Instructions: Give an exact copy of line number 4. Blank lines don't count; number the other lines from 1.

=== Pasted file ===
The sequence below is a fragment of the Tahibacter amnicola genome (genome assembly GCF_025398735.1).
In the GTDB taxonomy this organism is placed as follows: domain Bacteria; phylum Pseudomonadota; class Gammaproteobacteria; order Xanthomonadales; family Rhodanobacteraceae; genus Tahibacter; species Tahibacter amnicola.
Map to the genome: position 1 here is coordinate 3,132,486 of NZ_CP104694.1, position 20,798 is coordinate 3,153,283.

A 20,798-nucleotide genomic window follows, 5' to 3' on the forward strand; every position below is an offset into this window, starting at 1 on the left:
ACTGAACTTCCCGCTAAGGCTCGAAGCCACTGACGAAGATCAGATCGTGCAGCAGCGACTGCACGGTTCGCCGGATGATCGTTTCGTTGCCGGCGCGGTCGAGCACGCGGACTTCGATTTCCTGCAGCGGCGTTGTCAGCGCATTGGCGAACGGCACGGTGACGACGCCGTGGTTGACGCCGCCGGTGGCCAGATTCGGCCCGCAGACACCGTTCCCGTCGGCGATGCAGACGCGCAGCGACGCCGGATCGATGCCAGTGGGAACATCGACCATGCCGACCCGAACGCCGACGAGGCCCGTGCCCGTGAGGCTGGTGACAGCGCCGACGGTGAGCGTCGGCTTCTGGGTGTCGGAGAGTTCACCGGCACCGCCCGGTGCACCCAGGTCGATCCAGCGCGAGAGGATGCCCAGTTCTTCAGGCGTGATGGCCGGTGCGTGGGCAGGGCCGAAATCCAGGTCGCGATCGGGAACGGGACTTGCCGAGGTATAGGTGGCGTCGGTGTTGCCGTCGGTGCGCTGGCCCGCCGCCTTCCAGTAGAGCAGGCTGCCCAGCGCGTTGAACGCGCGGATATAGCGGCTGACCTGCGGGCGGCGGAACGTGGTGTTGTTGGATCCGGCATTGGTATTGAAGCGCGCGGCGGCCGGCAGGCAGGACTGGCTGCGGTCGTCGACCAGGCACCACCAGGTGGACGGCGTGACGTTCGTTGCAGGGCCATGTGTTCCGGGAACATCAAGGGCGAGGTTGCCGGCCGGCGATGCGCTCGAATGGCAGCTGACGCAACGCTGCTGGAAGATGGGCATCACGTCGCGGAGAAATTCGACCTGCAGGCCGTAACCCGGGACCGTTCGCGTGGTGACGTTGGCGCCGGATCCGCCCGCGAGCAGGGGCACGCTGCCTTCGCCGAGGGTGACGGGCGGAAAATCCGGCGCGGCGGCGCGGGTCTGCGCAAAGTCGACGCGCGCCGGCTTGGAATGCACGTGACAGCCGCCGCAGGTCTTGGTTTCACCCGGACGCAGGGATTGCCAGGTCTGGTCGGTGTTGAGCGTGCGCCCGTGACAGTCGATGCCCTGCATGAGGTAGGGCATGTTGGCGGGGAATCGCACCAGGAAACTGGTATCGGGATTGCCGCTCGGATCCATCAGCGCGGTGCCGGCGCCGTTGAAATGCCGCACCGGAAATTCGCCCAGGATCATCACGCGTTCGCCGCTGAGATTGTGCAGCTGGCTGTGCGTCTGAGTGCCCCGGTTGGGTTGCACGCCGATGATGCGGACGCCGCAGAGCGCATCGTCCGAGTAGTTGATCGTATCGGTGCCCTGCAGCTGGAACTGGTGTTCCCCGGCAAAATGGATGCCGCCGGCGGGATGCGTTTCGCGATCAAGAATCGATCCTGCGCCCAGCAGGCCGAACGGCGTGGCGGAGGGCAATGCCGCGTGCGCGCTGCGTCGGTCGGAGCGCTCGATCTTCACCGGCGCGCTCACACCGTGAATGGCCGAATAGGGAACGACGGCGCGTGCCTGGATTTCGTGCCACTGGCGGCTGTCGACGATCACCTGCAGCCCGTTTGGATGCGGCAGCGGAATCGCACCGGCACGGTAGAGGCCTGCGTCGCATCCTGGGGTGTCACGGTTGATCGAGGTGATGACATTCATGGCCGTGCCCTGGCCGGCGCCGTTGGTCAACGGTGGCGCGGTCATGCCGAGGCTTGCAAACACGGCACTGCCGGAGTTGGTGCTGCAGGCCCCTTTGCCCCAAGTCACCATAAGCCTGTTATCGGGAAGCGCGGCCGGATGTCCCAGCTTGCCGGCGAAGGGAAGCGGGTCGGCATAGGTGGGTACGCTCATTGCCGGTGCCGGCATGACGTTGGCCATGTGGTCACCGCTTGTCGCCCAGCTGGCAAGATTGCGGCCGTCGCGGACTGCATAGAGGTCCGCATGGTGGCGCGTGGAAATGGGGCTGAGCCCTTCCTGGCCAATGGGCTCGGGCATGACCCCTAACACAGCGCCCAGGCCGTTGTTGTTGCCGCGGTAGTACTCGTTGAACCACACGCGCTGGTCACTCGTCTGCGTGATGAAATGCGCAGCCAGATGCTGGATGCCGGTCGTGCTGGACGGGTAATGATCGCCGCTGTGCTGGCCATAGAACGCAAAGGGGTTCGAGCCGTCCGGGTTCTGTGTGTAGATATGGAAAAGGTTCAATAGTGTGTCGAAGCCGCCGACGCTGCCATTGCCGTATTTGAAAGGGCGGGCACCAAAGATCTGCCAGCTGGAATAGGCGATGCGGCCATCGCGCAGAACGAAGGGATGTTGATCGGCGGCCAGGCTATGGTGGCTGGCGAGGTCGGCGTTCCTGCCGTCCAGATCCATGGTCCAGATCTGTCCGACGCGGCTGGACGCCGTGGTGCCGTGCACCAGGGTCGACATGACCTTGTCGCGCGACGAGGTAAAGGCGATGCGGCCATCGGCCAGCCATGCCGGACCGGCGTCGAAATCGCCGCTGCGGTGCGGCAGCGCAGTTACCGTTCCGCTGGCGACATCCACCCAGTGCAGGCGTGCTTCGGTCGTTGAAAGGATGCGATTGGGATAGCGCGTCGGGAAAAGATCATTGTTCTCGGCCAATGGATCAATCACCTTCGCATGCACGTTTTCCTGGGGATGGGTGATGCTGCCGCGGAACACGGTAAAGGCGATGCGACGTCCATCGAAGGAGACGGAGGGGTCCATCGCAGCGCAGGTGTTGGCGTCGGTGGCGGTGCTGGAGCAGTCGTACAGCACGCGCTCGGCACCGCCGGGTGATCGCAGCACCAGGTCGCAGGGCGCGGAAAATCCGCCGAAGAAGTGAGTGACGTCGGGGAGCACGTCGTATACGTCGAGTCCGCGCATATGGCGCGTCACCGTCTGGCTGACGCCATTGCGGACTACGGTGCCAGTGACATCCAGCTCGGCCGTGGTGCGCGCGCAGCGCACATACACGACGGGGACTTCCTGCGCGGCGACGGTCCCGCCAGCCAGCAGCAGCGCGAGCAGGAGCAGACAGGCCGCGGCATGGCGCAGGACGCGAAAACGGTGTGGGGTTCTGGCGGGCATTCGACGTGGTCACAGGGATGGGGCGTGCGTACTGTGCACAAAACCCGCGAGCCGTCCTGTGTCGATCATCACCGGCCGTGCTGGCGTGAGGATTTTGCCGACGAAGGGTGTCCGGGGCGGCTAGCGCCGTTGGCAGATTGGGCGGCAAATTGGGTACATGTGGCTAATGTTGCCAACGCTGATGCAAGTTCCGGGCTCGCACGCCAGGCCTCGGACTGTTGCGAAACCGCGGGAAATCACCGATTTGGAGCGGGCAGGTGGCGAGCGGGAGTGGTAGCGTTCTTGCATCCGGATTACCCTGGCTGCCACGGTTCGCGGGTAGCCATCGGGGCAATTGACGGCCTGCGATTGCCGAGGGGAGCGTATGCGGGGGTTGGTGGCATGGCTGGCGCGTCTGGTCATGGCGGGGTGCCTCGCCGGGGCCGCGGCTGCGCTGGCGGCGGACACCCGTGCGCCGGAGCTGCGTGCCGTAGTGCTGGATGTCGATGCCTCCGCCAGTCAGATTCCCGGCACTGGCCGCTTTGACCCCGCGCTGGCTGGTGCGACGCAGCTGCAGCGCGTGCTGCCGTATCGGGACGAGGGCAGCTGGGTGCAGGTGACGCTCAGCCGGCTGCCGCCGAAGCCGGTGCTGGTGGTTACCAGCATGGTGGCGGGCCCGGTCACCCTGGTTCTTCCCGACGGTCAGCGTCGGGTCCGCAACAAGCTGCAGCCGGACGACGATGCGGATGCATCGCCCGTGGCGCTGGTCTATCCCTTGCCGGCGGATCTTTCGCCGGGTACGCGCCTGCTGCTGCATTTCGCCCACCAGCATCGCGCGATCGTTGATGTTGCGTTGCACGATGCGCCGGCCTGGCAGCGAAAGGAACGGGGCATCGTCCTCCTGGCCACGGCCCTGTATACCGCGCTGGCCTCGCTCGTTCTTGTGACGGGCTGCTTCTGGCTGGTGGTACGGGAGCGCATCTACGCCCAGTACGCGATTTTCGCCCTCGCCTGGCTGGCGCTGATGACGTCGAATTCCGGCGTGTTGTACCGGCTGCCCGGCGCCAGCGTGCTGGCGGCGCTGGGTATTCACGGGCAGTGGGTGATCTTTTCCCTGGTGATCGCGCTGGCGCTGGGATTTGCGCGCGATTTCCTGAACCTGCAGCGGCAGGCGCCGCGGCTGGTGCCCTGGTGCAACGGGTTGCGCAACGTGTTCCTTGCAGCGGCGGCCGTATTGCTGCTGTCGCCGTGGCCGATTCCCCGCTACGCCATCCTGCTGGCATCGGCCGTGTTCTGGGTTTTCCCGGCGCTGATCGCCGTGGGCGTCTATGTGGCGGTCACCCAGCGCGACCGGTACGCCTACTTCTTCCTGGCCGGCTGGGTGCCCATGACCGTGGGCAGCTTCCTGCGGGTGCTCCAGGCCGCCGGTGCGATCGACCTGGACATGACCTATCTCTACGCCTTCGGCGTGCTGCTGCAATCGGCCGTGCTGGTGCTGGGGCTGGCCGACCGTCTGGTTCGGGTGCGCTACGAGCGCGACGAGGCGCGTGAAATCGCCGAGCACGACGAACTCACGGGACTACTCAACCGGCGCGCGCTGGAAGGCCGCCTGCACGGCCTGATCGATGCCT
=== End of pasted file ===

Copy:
A 20,798-nucleotide genomic window follows, 5' to 3' on the forward strand; every position below is an offset into this window, starting at 1 on the left: